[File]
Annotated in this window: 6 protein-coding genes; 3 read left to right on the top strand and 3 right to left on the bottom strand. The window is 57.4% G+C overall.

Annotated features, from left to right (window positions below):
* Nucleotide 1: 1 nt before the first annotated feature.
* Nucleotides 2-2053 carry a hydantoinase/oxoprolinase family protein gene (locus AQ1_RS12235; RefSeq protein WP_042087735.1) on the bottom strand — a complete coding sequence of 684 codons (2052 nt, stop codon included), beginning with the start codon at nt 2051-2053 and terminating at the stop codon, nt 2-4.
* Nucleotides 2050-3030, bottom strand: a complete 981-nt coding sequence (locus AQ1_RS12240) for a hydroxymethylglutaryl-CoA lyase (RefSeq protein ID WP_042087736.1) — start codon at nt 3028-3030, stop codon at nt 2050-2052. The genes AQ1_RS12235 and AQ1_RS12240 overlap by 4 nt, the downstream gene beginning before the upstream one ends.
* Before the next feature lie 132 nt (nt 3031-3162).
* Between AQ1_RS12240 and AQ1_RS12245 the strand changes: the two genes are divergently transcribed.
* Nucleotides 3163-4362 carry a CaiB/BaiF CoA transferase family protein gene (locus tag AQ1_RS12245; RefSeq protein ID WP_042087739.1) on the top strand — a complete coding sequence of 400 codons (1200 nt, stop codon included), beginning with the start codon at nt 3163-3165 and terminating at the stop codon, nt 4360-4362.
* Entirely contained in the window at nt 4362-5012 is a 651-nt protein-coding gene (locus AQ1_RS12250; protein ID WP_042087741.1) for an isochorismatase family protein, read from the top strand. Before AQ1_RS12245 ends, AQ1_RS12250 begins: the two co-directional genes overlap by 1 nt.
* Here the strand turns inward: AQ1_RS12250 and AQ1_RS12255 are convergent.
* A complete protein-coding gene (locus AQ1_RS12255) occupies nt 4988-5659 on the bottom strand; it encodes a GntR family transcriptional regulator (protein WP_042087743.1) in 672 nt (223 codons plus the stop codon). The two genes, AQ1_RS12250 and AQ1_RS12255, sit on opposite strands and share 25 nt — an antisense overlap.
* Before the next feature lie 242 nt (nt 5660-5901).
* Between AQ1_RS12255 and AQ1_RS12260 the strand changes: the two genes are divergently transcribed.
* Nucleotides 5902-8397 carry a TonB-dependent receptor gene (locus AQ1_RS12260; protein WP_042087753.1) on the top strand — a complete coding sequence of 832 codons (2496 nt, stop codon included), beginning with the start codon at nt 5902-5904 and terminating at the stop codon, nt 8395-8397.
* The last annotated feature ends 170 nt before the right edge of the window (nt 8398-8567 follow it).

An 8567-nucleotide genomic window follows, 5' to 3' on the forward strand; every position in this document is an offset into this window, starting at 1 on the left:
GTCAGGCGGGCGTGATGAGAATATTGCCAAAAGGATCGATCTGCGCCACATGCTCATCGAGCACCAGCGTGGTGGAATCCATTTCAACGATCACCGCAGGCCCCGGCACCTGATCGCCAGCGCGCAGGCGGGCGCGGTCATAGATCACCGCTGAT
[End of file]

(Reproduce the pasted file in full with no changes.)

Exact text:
Annotated in this window: 6 protein-coding genes; 3 read left to right on the top strand and 3 right to left on the bottom strand. The window is 57.4% G+C overall.

Annotated features, from left to right (window positions below):
* Nucleotide 1: 1 nt before the first annotated feature.
* Nucleotides 2-2053 carry a hydantoinase/oxoprolinase family protein gene (locus AQ1_RS12235; RefSeq protein WP_042087735.1) on the bottom strand — a complete coding sequence of 684 codons (2052 nt, stop codon included), beginning with the start codon at nt 2051-2053 and terminating at the stop codon, nt 2-4.
* Nucleotides 2050-3030, bottom strand: a complete 981-nt coding sequence (locus AQ1_RS12240) for a hydroxymethylglutaryl-CoA lyase (RefSeq protein ID WP_042087736.1) — start codon at nt 3028-3030, stop codon at nt 2050-2052. The genes AQ1_RS12235 and AQ1_RS12240 overlap by 4 nt, the downstream gene beginning before the upstream one ends.
* Before the next feature lie 132 nt (nt 3031-3162).
* Between AQ1_RS12240 and AQ1_RS12245 the strand changes: the two genes are divergently transcribed.
* Nucleotides 3163-4362 carry a CaiB/BaiF CoA transferase family protein gene (locus tag AQ1_RS12245; RefSeq protein ID WP_042087739.1) on the top strand — a complete coding sequence of 400 codons (1200 nt, stop codon included), beginning with the start codon at nt 3163-3165 and terminating at the stop codon, nt 4360-4362.
* Entirely contained in the window at nt 4362-5012 is a 651-nt protein-coding gene (locus AQ1_RS12250; protein ID WP_042087741.1) for an isochorismatase family protein, read from the top strand. Before AQ1_RS12245 ends, AQ1_RS12250 begins: the two co-directional genes overlap by 1 nt.
* Here the strand turns inward: AQ1_RS12250 and AQ1_RS12255 are convergent.
* A complete protein-coding gene (locus AQ1_RS12255) occupies nt 4988-5659 on the bottom strand; it encodes a GntR family transcriptional regulator (protein WP_042087743.1) in 672 nt (223 codons plus the stop codon). The two genes, AQ1_RS12250 and AQ1_RS12255, sit on opposite strands and share 25 nt — an antisense overlap.
* Before the next feature lie 242 nt (nt 5660-5901).
* Between AQ1_RS12255 and AQ1_RS12260 the strand changes: the two genes are divergently transcribed.
* Nucleotides 5902-8397 carry a TonB-dependent receptor gene (locus AQ1_RS12260; protein WP_042087753.1) on the top strand — a complete coding sequence of 832 codons (2496 nt, stop codon included), beginning with the start codon at nt 5902-5904 and terminating at the stop codon, nt 8395-8397.
* The last annotated feature ends 170 nt before the right edge of the window (nt 8398-8567 follow it).

An 8567-nucleotide genomic window follows, 5' to 3' on the forward strand; every position in this document is an offset into this window, starting at 1 on the left:
GTCAGGCGGGCGTGATGAGAATATTGCCAAAAGGATCGATCTGCGCCACATGCTCATCGAGCACCAGCGTGGTGGAATCCATTTCAACGATCACCGCAGGCCCCGGCACCTGATCGCCAGCGCGCAGGCGGGCGCGGTCATAGATCACCGCTGAT